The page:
Over the weekend, we reported that Southend Council, in Essex, had launched a consultation to impose stricter 'no cycling' rules in the town centre that could see cyclists being ordered to pay £100 for riding on the High Street. The consultation is set to be part of a plan to strengthen a PSPO which was first introduced in July 2019 to tackle anti-social behaviour.

Councillor Martin Terry said the council had received "a lot of complaints about cyclists and e-scooter users riding dangerously in the high street" and "older people are worried about it and there's been a number of people struck and quite badly injured by dangerous riders".

North East Lincolnshire Council too introduced a PSPO, a councillor earlier this month hailing a "great result for our enforcement teams" after a 60-year-old cyclist in Grimsby was fined and ordered to pay £500 after breaching a PSPO by cycling through the town centre.

It was the latest episode in the ongoing "zero-tolerance policy" and follows the council making headlines last summer after a female cyclist was ordered to pay £1,150 in fines and costs after being caught breaching the PSPO, which was introduced in 2019 and has seen more than 1,000 fixed-penalty notices.

Grimsby town centre cycling ban enforcement (Google Maps/North East Lincolnshire Council)

In December, the council said it had "escalated" and "intensified" its "war on cycling menaces" by implementing a complete ban on riding a bike in pedestrianised zones, as part of a wider crackdown on anti-social behaviour.

The council and its enforcement officers have come in for criticism during the five years the PSPO has been in place, locals accusing council officers of targeting "old and slow" cyclists after a pensioner was fined for riding through the town in 2022. Barrie Enderby, who was 82 at the time, told the council to "stick it up your arse" after being fined £100 for breaching the order.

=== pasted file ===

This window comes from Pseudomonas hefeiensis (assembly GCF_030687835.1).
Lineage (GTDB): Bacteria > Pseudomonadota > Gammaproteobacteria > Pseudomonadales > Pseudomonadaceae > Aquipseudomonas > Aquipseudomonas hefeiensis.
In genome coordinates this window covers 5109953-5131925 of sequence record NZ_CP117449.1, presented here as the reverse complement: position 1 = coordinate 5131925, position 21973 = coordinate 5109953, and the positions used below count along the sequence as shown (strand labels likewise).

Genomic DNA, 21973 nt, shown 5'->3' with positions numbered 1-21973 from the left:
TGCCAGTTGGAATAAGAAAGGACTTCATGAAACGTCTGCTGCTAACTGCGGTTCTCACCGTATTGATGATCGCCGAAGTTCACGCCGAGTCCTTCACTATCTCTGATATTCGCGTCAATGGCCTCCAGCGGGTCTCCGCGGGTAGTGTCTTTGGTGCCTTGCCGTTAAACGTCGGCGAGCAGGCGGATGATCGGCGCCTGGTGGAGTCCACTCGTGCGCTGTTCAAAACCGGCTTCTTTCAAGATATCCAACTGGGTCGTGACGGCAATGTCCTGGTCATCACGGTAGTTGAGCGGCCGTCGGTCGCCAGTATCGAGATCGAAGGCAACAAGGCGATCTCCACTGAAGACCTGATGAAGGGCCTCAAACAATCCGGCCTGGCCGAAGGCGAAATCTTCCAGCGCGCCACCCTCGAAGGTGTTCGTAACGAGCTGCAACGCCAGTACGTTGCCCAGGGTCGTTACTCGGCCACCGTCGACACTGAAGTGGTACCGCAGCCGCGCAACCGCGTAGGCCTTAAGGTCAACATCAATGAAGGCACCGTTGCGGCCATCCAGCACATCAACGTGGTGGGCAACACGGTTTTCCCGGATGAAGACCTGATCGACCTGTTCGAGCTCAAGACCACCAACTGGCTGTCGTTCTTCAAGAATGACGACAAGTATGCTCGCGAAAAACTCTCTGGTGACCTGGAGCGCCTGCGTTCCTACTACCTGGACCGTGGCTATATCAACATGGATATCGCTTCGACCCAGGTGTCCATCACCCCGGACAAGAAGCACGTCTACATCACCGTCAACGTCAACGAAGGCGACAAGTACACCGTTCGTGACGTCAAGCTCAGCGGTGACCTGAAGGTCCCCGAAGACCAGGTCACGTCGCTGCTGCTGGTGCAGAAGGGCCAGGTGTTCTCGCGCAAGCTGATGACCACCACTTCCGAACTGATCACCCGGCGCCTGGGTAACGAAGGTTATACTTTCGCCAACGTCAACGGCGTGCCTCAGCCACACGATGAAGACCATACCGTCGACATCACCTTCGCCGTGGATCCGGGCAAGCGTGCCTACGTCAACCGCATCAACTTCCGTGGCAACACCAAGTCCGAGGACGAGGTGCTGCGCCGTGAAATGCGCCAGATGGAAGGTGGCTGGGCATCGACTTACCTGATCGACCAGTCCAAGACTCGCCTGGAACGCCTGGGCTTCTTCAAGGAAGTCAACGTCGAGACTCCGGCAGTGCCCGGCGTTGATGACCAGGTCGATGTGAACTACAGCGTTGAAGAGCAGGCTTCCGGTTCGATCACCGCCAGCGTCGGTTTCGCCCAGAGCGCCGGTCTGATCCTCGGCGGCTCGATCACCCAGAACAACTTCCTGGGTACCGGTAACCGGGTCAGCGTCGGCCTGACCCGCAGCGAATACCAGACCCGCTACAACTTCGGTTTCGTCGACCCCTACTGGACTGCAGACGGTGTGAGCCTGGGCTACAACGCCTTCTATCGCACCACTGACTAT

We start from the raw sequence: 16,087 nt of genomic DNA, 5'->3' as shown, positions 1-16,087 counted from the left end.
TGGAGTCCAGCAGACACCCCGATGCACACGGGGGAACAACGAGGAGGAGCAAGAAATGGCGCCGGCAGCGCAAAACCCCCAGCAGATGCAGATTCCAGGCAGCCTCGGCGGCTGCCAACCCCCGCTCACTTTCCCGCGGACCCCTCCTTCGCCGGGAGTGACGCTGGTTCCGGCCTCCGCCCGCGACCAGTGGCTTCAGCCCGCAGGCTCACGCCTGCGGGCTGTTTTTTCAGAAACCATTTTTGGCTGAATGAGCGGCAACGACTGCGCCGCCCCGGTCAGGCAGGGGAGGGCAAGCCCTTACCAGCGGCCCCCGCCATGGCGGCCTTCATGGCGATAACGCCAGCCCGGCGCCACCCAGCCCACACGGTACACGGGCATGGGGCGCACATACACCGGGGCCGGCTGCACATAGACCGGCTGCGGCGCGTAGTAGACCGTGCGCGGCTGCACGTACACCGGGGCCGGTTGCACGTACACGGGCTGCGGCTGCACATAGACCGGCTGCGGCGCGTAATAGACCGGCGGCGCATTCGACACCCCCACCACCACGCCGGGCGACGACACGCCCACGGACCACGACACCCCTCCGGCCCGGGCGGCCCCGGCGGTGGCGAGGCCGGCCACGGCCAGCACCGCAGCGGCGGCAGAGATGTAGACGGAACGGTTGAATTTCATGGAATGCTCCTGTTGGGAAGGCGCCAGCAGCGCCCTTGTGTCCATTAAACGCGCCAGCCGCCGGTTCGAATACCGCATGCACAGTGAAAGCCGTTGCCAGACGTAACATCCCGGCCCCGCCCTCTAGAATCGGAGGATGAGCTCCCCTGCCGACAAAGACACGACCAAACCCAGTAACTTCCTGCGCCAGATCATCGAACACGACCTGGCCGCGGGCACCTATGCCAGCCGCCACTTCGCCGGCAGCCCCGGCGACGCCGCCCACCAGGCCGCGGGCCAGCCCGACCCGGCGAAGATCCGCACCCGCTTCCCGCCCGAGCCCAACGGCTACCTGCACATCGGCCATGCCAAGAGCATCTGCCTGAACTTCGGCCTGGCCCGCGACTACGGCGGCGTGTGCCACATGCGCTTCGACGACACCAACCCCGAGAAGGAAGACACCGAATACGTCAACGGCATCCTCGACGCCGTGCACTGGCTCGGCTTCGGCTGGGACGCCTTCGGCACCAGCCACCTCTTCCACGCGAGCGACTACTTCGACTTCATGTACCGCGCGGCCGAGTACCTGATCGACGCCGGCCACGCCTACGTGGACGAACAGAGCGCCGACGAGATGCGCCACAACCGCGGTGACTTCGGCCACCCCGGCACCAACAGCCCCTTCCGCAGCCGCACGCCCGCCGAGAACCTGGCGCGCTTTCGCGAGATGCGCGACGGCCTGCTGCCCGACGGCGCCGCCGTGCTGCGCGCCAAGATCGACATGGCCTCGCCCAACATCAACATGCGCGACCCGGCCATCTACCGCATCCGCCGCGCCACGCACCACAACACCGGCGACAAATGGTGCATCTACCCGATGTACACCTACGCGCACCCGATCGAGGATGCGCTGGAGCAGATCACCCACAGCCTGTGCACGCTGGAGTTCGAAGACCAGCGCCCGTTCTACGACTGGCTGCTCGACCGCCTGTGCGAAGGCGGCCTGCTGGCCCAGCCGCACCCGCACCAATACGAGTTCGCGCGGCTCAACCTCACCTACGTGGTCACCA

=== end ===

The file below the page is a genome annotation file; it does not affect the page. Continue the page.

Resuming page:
In November, Coventry too introduced a PSPO preventing e-bike use in pedestrianised areas, a measure the West Midlands' Walking and Cycling Commissioner Adam Tranter slammed as "reckless" and something that will "discourage cycling and penalise responsible cyclists".

Dan is the news editor and has spent the past four years writing stories and features, as well as (hopefully) keeping you entertained on the live blog. Having previously written about nearly every other sport under the sun for the Express, and the weird and wonderful world of non-league football for the Non-League Paper, Dan joined in 2020. Come the weekend you'll find him labouring up a hill, probably with a mouth full of jelly babies, or making a bonk-induced trip to a south of England petrol station... in search of more jelly babies.

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The Larger Cyclist | 2 months ago

The sooner Alan Amos retires or gets voted out the better for the city. He's just anti active travel.

eburtthebike | 2 months ago

However, Conservative figure Alan Amos accused the council of having "given in, yet again, to vocal minorities"

indecision  Says a tory, from the party which is half as popular as LTNs, that they want to ban.

Kendalred | 2 months ago

"However, Conservative figure Alan Amos accused the council of having "given in, yet again, to vocal minorities""

As opposed to the vocal minority who complain about LTN's, which the Tories seem very keen on listening to...

ROOTminus1 | 2 months ago

Can we get a standing ovation for Worcester city council, and a rare triumph of sensibility and evidence-based decision making?
It's such a sad state of affairs that this is newsworthy

fwhite181 | 2 months ago

If it's anything like Cardiff city centre, most of the 'dangerously' ridden bikes are hacked e-bikes with throttles and no/upped speed limiters, being used to deliver takeaways and on-demand shopping. These bikes are already illegal and arguably do represent a real risk - being near-silent and potentially much faster than a typical bike/legal e-bike.

However...the capacity of councillors and the police to identify the already illegal problem and a bunch of people pottering about town on their bikes is woefully lacking. We need proper enforcement of the existing laws, not bans on using the most efficient mode of transport ever devised! 

Mr Hoopdriver | 2 months ago

"a lot of complaints about cyclists and e-scooter users riding dangerously in the high street"

I suspect a bit of prevarication here.

Does anybody believe that people distinguish between cyclists and e-scooters ?  BSO's all look the same.

'a lot' - compared to ?

Boopop replied to Mr Hoopdriver | 2 months ago

Mr Hoopdriver wrote:

'a lot' - compared to ?

Compared to the number of dangerous driving complaints from residents they take seriously, would be my guess.